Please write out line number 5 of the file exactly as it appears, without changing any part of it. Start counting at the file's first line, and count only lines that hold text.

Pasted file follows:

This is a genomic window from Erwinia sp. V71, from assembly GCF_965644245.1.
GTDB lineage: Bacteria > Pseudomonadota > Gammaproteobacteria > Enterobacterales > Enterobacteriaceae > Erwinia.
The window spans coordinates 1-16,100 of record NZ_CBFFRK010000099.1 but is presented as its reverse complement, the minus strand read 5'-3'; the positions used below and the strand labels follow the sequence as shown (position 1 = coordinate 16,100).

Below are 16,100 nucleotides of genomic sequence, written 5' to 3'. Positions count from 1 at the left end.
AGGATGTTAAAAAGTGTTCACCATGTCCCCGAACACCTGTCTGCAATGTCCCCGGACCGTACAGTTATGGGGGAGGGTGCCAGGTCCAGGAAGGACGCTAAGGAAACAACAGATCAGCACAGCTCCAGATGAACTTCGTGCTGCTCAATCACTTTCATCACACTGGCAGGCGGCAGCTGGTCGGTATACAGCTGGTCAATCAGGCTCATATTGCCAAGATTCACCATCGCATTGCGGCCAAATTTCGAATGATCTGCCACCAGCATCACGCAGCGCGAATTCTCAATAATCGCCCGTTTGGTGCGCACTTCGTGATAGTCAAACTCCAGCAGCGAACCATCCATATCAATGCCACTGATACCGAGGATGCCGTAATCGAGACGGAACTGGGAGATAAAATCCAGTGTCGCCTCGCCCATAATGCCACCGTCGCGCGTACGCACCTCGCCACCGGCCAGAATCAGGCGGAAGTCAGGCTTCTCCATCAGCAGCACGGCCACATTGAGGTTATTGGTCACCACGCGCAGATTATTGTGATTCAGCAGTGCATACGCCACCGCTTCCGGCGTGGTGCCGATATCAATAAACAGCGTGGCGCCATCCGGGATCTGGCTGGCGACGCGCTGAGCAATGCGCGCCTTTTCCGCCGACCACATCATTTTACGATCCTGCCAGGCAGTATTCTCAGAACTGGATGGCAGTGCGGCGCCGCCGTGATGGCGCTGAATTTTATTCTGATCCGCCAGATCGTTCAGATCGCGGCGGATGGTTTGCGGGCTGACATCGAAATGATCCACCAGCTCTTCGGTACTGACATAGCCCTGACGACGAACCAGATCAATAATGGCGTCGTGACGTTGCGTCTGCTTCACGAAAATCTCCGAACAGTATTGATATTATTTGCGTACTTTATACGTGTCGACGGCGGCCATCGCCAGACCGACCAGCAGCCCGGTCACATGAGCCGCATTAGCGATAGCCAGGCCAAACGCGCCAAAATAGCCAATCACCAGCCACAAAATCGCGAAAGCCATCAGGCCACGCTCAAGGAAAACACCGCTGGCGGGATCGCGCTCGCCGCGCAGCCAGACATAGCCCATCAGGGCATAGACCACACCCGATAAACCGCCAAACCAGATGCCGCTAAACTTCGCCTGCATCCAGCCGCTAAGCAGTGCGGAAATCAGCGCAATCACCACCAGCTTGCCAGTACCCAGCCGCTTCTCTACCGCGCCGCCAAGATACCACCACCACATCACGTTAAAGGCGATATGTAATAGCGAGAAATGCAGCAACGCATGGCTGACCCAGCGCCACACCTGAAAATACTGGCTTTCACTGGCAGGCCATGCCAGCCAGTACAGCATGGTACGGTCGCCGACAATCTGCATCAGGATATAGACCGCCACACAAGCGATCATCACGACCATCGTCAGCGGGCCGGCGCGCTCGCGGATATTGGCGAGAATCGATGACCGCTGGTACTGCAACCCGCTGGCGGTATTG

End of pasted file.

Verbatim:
AGGATGTTAAAAAGTGTTCACCATGTCCCCGAACACCTGTCTGCAATGTCCCCGGACCGTACAGTTATGGGGGAGGGTGCCAGGTCCAGGAAGGACGCTAAGGAAACAACAGATCAGCACAGCTCCAGATGAACTTCGTGCTGCTCAATCACTTTCATCACACTGGCAGGCGGCAGCTGGTCGGTATACAGCTGGTCAATCAGGCTCATATTGCCAAGATTCACCATCGCATTGCGGCCAAATTTCGAATGATCTGCCACCAGCATCACGCAGCGCGAATTCTCAATAATCGCCCGTTTGGTGCGCACTTCGTGATAGTCAAACTCCAGCAGCGAACCATCCATATCAATGCCACTGATACCGAGGATGCCGTAATCGAGACGGAACTGGGAGATAAAATCCAGTGTCGCCTCGCCCATAATGCCACCGTCGCGCGTACGCACCTCGCCACCGGCCAGAATCAGGCGGAAGTCAGGCTTCTCCATCAGCAGCACGGCCACATTGAGGTTATTGGTCACCACGCGCAGATTATTGTGATTCAGCAGTGCATACGCCACCGCTTCCGGCGTGGTGCCGATATCAATAAACAGCGTGGCGCCATCCGGGATCTGGCTGGCGACGCGCTGAGCAATGCGCGCCTTTTCCGCCGACCACATCATTTTACGATCCTGCCAGGCAGTATTCTCAGAACTGGATGGCAGTGCGGCGCCGCCGTGATGGCGCTGAATTTTATTCTGATCCGCCAGATCGTTCAGATCGCGGCGGATGGTTTGCGGGCTGACATCGAAATGATCCACCAGCTCTTCGGTACTGACATAGCCCTGACGACGAACCAGATCAATAATGGCGTCGTGACGTTGCGTCTGCTTCACGAAAATCTCCGAACAGTATTGATATTATTTGCGTACTTTATACGTGTCGACGGCGGCCATCGCCAGACCGACCAGCAGCCCGGTCACATGAGCCGCATTAGCGATAGCCAGGCCAAACGCGCCAAAATAGCCAATCACCAGCCACAAAATCGCGAAAGCCATCAGGCCACGCTCAAGGAAAACACCGCTGGCGGGATCGCGCTCGCCGCGCAGCCAGACATAGCCCATCAGGGCATAGACCACACCCGATAAACCGCCAAACCAGATGCCGCTAAACTTCGCCTGCATCCAGCCGCTAAGCAGTGCGGAAATCAGCGCAATCACCACCAGCTTGCCAGTACCCAGCCGCTTCTCTACCGCGCCGCCAAGATACCACCACCACATCACGTTAAAGGCGATATGTAATAGCGAGAAATGCAGCAACGCATGGCTGACCCAGCGCCACACCTGAAAATACTGGCTTTCACTGGCAGGCCATGCCAGCCAGTACAGCATGGTACGGTCGCCGACAATCTGCATCAGGATATAGACCGCCACACAAGCGATCATCACGACCATCGTCAGCGGGCCGGCGCGCTCGCGGATATTGGCGAGAATCGATGACCGCTGGTACTGCAACCCGCTGGCGGTATTG